3. Gefion Fountain
The impressive Gefion Fountain (Gefionspringvandet) is located just beside Kastellet. It is Copenhagen’s largest fountain and shows the Norse goddess Gefion with a group of strong oxen. Legend has it that the king of Sweden vowed to give the goddess as much land as she could plow in one night. Gefion seized the opportunity by turning her four sons into oxen and harnessed them to a plow.
By the time the sun rose, she had managed to plow a sizeable chunk of Sweden. She then picked it up and tossed it into the sea, forming the Danish island of Zealand (on which Copenhagen is located). The hole left behind became Lake Vänern in Sweden (whose shape closely resembles that of Zealand).
The first medieval settlement on Copenhagen began around AD 1000 on the island of Slotsholmen by Sweyn I Forkbeard, son of Harald Bluetooth (who converted Denmark to Christianity). Copenhagen was officially founded in 1167 when a bishop named Absalon, who is regarded as the city’s founder, built a castle where Christiansborg Palace is today. Originally there was only a small settlement called Havn (harbor), but with the increased trading in the Middle Ages the name was changed to Købmannehavn, which means “the merchant’s harbor.” It was later shortened to its current name København.
4. The Little Mermaid
Whether you like it or not, the Little Mermaid (Den Lille Havfrue), is what people the world over generally associate with Copenhagen. Created by Edvard Eriksen in 1913 this bronze sculpture shows the mermaid sitting on a rock in the water gazing at the passing ships in the harbor. The body was modeled on that of the Eriksen’s wife.
The statue is based on Hans Christian Andersen’s bleak, twisted fairy tale. In this melancholic story, a mermaid exchanged her voice for human legs in order to gain the love of an earthly prince but had to watch mutely as he jilted her for a real princess. In desperation, she flung herself into the sea, turning into foam.
As the name indicates the sculpture is diminutive in size and is usually surrounded by hordes of tourists trying to get the best selfie. The statue has unfortunately been subject to acts of vandalism over the years and has had her head and arms cut off along the way. The Little Mermaid is a little underwhelming and is by no means one of the best things to do in Copenhagen, but you can’t really come to the city and not see it.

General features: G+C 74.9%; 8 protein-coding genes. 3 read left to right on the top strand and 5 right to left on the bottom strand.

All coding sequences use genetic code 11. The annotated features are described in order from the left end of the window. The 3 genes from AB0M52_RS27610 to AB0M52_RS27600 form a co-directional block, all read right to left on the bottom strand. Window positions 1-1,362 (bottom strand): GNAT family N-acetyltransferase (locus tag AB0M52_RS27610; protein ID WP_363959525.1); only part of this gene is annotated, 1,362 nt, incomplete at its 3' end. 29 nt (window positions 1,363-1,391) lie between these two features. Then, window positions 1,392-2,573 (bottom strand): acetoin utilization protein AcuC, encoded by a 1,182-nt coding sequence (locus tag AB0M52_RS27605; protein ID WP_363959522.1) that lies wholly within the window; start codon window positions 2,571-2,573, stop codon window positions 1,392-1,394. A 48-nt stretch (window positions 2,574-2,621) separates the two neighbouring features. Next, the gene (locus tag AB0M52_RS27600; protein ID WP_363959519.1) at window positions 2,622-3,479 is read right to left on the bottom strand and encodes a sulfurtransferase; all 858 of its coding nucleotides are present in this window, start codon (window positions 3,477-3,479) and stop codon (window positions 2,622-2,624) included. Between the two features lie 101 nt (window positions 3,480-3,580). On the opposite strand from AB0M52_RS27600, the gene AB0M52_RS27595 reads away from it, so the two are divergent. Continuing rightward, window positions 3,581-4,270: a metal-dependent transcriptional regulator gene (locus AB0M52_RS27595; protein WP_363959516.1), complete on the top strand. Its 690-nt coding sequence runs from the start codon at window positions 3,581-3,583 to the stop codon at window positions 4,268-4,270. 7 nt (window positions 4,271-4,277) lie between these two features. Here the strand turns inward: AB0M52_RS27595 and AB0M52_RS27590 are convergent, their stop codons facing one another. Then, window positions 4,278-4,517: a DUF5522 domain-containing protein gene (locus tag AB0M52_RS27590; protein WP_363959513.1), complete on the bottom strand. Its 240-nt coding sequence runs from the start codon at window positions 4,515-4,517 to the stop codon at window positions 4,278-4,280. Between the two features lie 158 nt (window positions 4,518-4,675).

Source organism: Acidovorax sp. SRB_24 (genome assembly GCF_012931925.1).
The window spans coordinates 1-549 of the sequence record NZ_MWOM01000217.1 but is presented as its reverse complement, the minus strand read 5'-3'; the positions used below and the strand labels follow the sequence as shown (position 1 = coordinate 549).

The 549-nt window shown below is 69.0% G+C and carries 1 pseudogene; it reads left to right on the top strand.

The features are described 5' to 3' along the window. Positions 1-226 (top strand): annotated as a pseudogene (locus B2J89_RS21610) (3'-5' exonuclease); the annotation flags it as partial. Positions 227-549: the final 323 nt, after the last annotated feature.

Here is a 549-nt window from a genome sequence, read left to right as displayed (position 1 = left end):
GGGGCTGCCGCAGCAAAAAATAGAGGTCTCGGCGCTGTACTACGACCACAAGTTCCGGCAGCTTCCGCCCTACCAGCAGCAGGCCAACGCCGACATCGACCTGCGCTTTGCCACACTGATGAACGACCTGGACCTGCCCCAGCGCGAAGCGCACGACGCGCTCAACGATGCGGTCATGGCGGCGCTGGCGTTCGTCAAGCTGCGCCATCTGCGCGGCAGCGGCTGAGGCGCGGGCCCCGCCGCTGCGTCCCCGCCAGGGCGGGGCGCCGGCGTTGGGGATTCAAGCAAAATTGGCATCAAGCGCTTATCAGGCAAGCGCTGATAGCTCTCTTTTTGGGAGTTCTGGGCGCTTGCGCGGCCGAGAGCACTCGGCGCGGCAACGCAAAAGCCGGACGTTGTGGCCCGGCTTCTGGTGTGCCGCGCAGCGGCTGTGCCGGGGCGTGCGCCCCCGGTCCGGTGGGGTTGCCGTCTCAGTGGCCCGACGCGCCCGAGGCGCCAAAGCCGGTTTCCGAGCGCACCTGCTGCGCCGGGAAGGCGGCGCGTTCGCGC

Copenhagen is also home to the quirky ‘Genetically Modified Mermaid Statue’. It is a surreal take on the Little Mermaid and is reproving of genetic alterations. The Little Mermaid in this sculpture has elongated skeletal legs and a contorted figure. A genetically modified Madonna sits atop it, surrounded by Adam, Eve, Christ, Mary Magdalene, and a pregnant man. I actually find it more interesting than its more famous namesake. It lies just a short stroll away from the Little Mermaid Statue and is totally worth checking out.
5. Amalienborg Palace
Amalienborg Palace is the winter residence of the Danish royal family. The palace complex is pretty big and consists of four identical Rococo-style buildings in an octagonal courtyard built in the mid 18th century. The buildings initially served as residences for four affluent families but when Christiansborg Palace burned down in 1794, Christian VII purchased one of the four palaces and turned it into his residence.
The optimum time to visit is at 12:00 when the daily changing of the guards takes place. If the marching band is playing at the same time, you’ll know that the queen is home.
It is only possible to see two of the four palaces from inside. Christian VIII’s Palace features exhibits of the royal apartments used by three generations of the monarchy its reconstructed rooms are decorated with gilt-leather tapestries, trompe l’oeil paintings, and antiques. Christian VII’s Palace is the most expensive palace in the complex and sports one of Denmark’s best Rococo interiors, especially in the Great Hall.
Christian VIII’s Palace is the one which is more accessible to the public while Christian VII’s Palace can only be visited on a guided tour. It isn’t necessary to see Christian VIII’s Palace as the interiors are nothing special and you can see more interesting palaces in Copenhagen. However, if you are fond of palaces you should see Christian VII’s Palace. Guided tours need to be booked two weeks in advance and are only offered on the weekend.
The equestrian statue of Frederick V in the middle of the complex is the work of French sculptor Jacques Saly and took 30 years to complete. The statue reputedly cost as much as the entire complex.
6. Frederik’s Church
Just a stone’s throw from Amalienborg Palace is the stunning Frederik’s Church (Marble Church). This striking Rococo-style church with a large copper green dome is reminiscent of St Peter’s Basilica in Rome. It is the largest dome church in Scandinavia, and its dome looms large over the Copenhagen skyline. The outside of the church features statues of Danish saints.
It’s totally worth popping inside to see the really phenomenal dome and artwork in the church. The dome is supported by 12 substantial pillars, each adorned with rich frescoes in blue, gold, and green, representing Christ’s Apostles. The stonework inside is rather modest, but the windows, paintings, and the bright ceiling are worth a look.
It is possible to purchase a ticket to the top of the dome on weekends only at 13:00 on the dot. Unfortunately, only a few tickets are sold so be there early.